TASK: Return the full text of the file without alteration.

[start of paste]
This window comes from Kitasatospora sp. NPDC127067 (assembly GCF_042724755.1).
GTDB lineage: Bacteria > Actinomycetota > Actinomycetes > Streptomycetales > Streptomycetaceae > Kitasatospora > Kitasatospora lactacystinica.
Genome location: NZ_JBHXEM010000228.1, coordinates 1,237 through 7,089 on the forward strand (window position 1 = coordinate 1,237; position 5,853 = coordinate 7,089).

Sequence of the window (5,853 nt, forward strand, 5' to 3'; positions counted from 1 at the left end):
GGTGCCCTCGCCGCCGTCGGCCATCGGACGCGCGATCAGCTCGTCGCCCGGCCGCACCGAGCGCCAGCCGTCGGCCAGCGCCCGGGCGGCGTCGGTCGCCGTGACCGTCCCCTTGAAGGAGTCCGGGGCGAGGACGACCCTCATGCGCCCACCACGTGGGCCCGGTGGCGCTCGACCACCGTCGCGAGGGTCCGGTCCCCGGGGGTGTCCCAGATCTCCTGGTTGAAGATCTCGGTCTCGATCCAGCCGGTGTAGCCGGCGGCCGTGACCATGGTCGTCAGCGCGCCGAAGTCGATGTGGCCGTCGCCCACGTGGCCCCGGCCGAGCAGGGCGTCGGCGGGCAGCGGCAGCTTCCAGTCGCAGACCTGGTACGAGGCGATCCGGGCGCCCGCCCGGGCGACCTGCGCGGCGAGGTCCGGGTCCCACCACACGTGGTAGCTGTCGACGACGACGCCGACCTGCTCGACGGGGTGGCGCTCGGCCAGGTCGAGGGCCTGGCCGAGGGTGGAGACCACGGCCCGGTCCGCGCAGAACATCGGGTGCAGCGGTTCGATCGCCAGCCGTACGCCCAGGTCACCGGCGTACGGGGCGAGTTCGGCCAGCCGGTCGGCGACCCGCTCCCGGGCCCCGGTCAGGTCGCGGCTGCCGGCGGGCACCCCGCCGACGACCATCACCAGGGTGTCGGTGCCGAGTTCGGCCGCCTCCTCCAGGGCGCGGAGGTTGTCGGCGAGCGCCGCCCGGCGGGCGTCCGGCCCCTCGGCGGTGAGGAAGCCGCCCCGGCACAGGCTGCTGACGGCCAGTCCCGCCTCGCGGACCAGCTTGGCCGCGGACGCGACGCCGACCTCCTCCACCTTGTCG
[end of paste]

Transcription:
This window comes from Kitasatospora sp. NPDC127067 (assembly GCF_042724755.1).
GTDB lineage: Bacteria > Actinomycetota > Actinomycetes > Streptomycetales > Streptomycetaceae > Kitasatospora > Kitasatospora lactacystinica.
Genome location: NZ_JBHXEM010000228.1, coordinates 1,237 through 7,089 on the forward strand (window position 1 = coordinate 1,237; position 5,853 = coordinate 7,089).

Sequence of the window (5,853 nt, forward strand, 5' to 3'; positions counted from 1 at the left end):
GGTGCCCTCGCCGCCGTCGGCCATCGGACGCGCGATCAGCTCGTCGCCCGGCCGCACCGAGCGCCAGCCGTCGGCCAGCGCCCGGGCGGCGTCGGTCGCCGTGACCGTCCCCTTGAAGGAGTCCGGGGCGAGGACGACCCTCATGCGCCCACCACGTGGGCCCGGTGGCGCTCGACCACCGTCGCGAGGGTCCGGTCCCCGGGGGTGTCCCAGATCTCCTGGTTGAAGATCTCGGTCTCGATCCAGCCGGTGTAGCCGGCGGCCGTGACCATGGTCGTCAGCGCGCCGAAGTCGATGTGGCCGTCGCCCACGTGGCCCCGGCCGAGCAGGGCGTCGGCGGGCAGCGGCAGCTTCCAGTCGCAGACCTGGTACGAGGCGATCCGGGCGCCCGCCCGGGCGACCTGCGCGGCGAGGTCCGGGTCCCACCACACGTGGTAGCTGTCGACGACGACGCCGACCTGCTCGACGGGGTGGCGCTCGGCCAGGTCGAGGGCCTGGCCGAGGGTGGAGACCACGGCCCGGTCCGCGCAGAACATCGGGTGCAGCGGTTCGATCGCCAGCCGTACGCCCAGGTCACCGGCGTACGGGGCGAGTTCGGCCAGCCGGTCGGCGACCCGCTCCCGGGCCCCGGTCAGGTCGCGGCTGCCGGCGGGCACCCCGCCGACGACCATCACCAGGGTGTCGGTGCCGAGTTCGGCCGCCTCCTCCAGGGCGCGGAGGTTGTCGGCGAGCGCCGCCCGGCGGGCGTCCGGCCCCTCGGCGGTGAGGAAGCCGCCCCGGCACAGGCTGCTGACGGCCAGTCCCGCCTCGCGGACCAGCTTGGCCGCGGACGCGACGCCGACCTCCTCCACCTTGTCG